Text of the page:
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0.4.0 (2022-01-06)

Major highlights in this release:

  • Co-installability of Qt5 and Qt6 builds of QCoro
  • Complete re-work of CMake configuration
  • Support for compiling QCoro with Clang against libstdc++

Co-installability of Qt5 and Qt6 builds of QCoro

This change mostly affects packagers of QCoro. It is now possible to install both Qt5 and Qt6 versions of QCoro alongside each other without conflicting files. The shared libraries now contain the Qt version number in their name (e.g. and header files are also located in dedicated subdirectories (e.g. /usr/include/qcoro6/{qcoro,QCoro}). User of QCoro should not need to do any changes to their codebase.

Complete re-work of CMake configuration

This change affects users of QCoro, as they will need to adjust CMakeLists.txt of their projects. First, depending on whether they want to use Qt5 or Qt6 version of QCoro, a different package must be used. Additionally, list of QCoro components to use must be specified:

find_package(QCoro5 REQUIRED COMPONENTS Core Network DBus)

Finally, the target names to use in target_link_libraries have changed as well:

  • QCoro::Core
  • QCoro::Network
  • QCoro::DBus

The version-less QCoro namespace can be used regardless of whether using Qt5 or Qt6 build of QCoro. QCoro5 and QCoro6 namespaces are available as well, in case users need to combine both Qt5 and Qt6 versions in their codebase.

This change brings QCoro CMake configuration system to the same style and behavior as Qt itself, so it should now be easier to use QCoro, especially when supporting both Qt5 and Qt6.

Support for compiling QCoro with Clang against libstdc++

Until now, when the Clang compiler was detected, QCoro forced usage of LLVM's libc++ standard library. Coroutine support requires tight co-operation between the compiler and standard library. Because Clang still considers their coroutine support experimental it expects all coroutine-related types in standard library to be located in std::experimental namespace. In GNU's libstdc++, coroutines are fully supported and thus implemented in the std namespace. This requires a little bit of extra glue, which is now in place.

Full changelog

  • QCoro can now be built with Clang against libstdc++ (#38, #22)
  • Qt5 and Qt6 builds of QCoro are now co-installable (#36, #37)
  • Fixed early co_return not resuming the caller (#24, #35)
  • Fixed QProcess example (#34)
  • Test suite has been improved and extended (#29, #31)
  • Task move assignment operator checks for self-assignment (#27)
  • QCoro can now be built as a subdirectory inside another CMake project (#25)
  • Fixed QCoroCore/qcorocore.h header (#23)
  • DBus is disabled by default on Windows, Mac and Android (#21)

Thanks to everyone who contributed to QCoro!

0.3.0 (2021-10-11)

  • Added SOVERSION to shared libraries (#17)
  • Fixed building tests when not building examples (#19)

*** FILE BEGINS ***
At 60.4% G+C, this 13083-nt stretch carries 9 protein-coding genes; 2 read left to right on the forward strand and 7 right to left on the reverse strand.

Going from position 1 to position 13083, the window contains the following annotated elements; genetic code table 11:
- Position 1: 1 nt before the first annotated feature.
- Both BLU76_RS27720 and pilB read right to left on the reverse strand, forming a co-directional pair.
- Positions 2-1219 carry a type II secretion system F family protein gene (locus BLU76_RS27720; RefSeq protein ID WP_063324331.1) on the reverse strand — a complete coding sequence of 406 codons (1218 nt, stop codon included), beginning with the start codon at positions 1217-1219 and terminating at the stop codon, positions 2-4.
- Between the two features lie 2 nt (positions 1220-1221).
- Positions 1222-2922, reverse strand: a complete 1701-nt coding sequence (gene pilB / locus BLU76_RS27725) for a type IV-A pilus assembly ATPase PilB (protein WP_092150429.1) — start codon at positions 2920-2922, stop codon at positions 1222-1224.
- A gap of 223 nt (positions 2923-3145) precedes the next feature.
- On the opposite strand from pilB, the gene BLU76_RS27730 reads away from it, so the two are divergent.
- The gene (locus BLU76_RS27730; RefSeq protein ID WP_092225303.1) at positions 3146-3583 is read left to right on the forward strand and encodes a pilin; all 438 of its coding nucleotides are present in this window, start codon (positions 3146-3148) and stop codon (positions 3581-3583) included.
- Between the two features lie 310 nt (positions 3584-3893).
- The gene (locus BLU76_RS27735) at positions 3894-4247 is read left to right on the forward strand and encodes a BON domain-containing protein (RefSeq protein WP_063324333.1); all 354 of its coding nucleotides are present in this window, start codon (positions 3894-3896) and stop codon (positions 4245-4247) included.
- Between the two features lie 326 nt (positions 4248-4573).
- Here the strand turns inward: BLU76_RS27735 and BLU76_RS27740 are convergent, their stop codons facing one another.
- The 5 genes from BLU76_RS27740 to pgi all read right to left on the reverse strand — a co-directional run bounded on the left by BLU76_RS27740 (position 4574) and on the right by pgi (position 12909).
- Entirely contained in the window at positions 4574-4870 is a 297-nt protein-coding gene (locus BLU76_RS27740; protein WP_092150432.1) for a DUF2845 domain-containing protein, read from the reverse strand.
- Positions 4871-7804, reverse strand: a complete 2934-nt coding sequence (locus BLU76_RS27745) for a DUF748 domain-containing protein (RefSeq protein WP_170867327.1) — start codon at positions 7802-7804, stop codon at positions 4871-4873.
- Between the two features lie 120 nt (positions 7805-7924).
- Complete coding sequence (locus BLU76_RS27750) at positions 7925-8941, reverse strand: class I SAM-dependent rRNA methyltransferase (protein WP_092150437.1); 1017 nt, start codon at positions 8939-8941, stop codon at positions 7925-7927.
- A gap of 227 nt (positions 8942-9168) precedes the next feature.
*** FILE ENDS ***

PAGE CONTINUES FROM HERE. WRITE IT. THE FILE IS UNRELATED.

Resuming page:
• Fixed CI

Thanks to everyone who contributed to QCoro 0.3.0!

0.2.0 (2021-09-08)

Library modularity

The code has been reorganized into three modules (and thus three standalone libraries): QCoroCore, QCoroDBus and QCoroNetwork. QCoroCore contains the elementary QCoro tools (QCoro::Task, qCoro() wrapper etc.) and coroutine support for some QtCore types. The QCoroDBus module contains coroutine support for types from the QtDBus module and equally the QCoroNetwork module contains coroutine support for types from the QtNetwork module. The latter two modules are also optional, the library can be built without them. It also means that an application that only uses let's say QtNetwork and has no DBus dependency will no longer get QtDBus pulled in through QCoro, as long as it only links against libQCoroCore and libQCoroNetwork. The reorganization will also allow for future support of additional Qt modules.

Headers clean up

The include headers in QCoro we a bit of a mess and in 0.2.0 they all got a unified form. All public header files now start with qcoro (e.g. qcorotimer.h, qcoronetworkreply.h etc.), and QCoro also provides CamelCase headers now. Thus users should simply do #include <QCoroTimer> if they want coroutine support for QTimer.

The reorganization of headers makes QCoro 0.2.0 incompatible with previous versions and any users of QCoro will have to update their #include statements. I'm sorry about this extra hassle, but with this brings much needed sanity into the header organization and naming scheme.

Docs update

The documentation has been updated to reflect the reorganization as well as some internal changes. It should be easier to understand now and hopefully will make it easier for users to start with QCoro now.

Internal API cleanup and code de-duplication

Historically, certain types types which can be directly co_awaited with QCoro, for instance QTimer has their coroutine support implemented differently than types that have multiple asynchronous operations and thus have a coroutine-friendly wrapper classes (like QIODevice and it's QCoroIODevice wrapper). In 0.2.0 I have unified the code so that even the coroutine support for simple types like QTimer are implemented through wrapper classes (so there's QCoroTimer now)

0.1.0 (2021-08-15)

  • Initial release QCoro